The only problem is that he swore to uphold the constitution of the United States and its derived laws. He’s obviously doing the exact opposite. Because of this, he should be impeached and convicted, but this depends on a Republican Party with a spine it no longer possesses. It’s quite possible though (yet still unlikely) that after a disastrous midterm they will finally inhale the smelling salts and throw this bloated orange bastard overboard. After impeachment and removal, he should be tried for being the traitor that he is and has been.

 
The Thinker

Chemical weapons: bad. Barrel bombs: okay

Of course it was only a matter of time before Trump decided to flex our nation’s military might. Predictably his actions turned out to be both scary and counterproductive and predictably it happened as his poll numbers were dropping like a stone. Thursday’s launch of 59 Tomahawk missiles against an airbase in Syria got most of the press. The attack was a response to a chemical weapons attack Tuesday on the Syrian town of Khan Sheikhun, which killed dozens of people, including children. It was these images of dead children that reportedly drove Trump to order an attack on the Syrian air base. The base is believed to have been used as a launching point by the Syrian air force for that chemical weapons attack.

What got less press but was an earlier and far more deadly U.S.-led airstrike in Mosul, Iraq that reportedly killed 272 people, an attack in magnitude far greater than Syrian president Assad inflicted on his own people in this latest chemical attack. The Mosul attack killed mostly innocent civilians. At least some of the deaths were blamed on booby-trapped houses created by the Islamic State. This attack turned out to be the deadliest one inflicted by U.S.-led forces since the Iraq War.

The attack on the air base appears to be largely for show. We sensibly informed the Russians of the impending attack so we didn’t hit any of their aircraft or kill or wound any of their personnel. The Russians unsurprisingly informed Assad and apparently it was enough time for the Syrians to get most of its aircraft out of the base. 58 of the missiles hit their targets. Despite the expenditure of a reported $100M on this attack, it must not have done much damage. The Syrian government used the base for more attacks the next day.

The Syrian government denies it of course, but it instigated this chemical weapons attack. We can infer this since only Syria has chemical weapons and the aircraft to deliver them in the area. These rare chemical weapons attack caused an almost visceral reaction. Perhaps they trigger memories of World War One, which the U.S. entered a hundred years ago last week. Chemical weapons though have limited use. They rarely kill that many people, at least outside of Nazi concentration camps. Winds can quickly mitigate their damage. In short, you can’t win a war with chemical weapons alone, as the Germans discovered in World War One. Oddly, if you have to be a casualty of war, it’s one of the quicker and more humane ways to go.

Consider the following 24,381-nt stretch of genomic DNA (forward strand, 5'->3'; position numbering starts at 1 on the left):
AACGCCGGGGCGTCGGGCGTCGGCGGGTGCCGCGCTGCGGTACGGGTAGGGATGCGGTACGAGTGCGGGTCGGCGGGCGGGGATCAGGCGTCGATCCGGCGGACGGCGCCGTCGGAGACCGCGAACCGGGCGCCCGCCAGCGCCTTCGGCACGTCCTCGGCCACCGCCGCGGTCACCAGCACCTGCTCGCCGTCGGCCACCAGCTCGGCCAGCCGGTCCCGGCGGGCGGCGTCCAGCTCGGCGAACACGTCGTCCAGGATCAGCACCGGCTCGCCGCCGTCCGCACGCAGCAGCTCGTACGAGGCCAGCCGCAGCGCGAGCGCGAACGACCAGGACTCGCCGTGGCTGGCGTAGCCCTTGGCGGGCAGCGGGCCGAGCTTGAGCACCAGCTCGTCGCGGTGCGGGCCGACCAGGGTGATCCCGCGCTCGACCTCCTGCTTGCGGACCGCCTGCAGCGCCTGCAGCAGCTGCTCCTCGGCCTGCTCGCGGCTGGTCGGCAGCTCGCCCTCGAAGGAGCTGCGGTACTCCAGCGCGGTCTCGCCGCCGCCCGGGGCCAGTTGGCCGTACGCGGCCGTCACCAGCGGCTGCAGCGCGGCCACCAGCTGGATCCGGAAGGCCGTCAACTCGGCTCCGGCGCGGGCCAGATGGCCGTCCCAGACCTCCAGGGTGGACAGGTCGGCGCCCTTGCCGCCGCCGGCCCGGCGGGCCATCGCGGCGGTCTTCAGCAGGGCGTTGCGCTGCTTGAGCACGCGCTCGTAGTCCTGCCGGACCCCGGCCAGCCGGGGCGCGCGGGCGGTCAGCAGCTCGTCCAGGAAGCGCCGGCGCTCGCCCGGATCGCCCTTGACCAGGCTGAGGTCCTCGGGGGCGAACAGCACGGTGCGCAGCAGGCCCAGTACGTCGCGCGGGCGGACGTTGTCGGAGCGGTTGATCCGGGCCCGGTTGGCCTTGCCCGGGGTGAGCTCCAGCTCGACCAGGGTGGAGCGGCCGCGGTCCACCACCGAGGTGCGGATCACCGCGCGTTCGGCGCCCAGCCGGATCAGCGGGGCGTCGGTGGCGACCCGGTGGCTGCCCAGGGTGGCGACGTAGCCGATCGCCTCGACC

The United States doesn’t seem to have a problem with more lethal conventional and unconventional weapons. At least the use of these weapons (which kill the vast majority of civilians and combatants) hasn’t been enough to wholly engage us in these conflicts. The Trump Administration though seems willing to engage our armed forces much more than the Obama Administration. It has sent thousands of U.S. forces into Syria ostensibly to keep sets of fighters apart. Those of us with longer memories recall how actions like these led us into wider unwinnable wars, with the Vietnam War being the most prominent example. More recent news reports suggest that the Trump Administration wants to move nuclear weapons into South Korea again, to counter North Korea’s recent firings of test missiles. We have an aircraft carrier off North Korea and we are talking ominously about rekindling that conflict again, in frustration perhaps to sixty years of truce but no peace between these nations.

In the short term the press seems to be cheering this missile attack. It appears to be done mostly for show, since it did little to hobble the Syrian air force. It demonstrates that compared to the so-called “feckless” Obama Administration that we are willing to engage when bad things happen. Of course like in the aftermath of the Iraq War the question then becomes: “and then what?” Are we saying we are going to solve the Syrian conflict and end the Islamic State by putting our forces onto the ground there in serious numbers? Are we going to neuter the other forces in this endeavor? How? More importantly, how through the use of force can we change hearts and minds in that region, when it proved so ineffectual in the past? That’s the only way to create a real and lasting peace.

It’s exactly these sorts of questions that kept President Obama from getting our country more engaged in these conflicts. It’s a messy business. Perhaps if we had gotten more engaged in the collapse of Libya, Islamic radicals would not be making a mess of that country. But we’ve never been very good at nation building, especially in Muslim countries. Fifteen years later we still struggle with it in Afghanistan. Doing nothing introduces problems. Doing something does the same. Most of these conflicts if they can be solved at all can only be solved through multilateral efforts, and those rarely work out well as these interests have different objectives and criteria for success.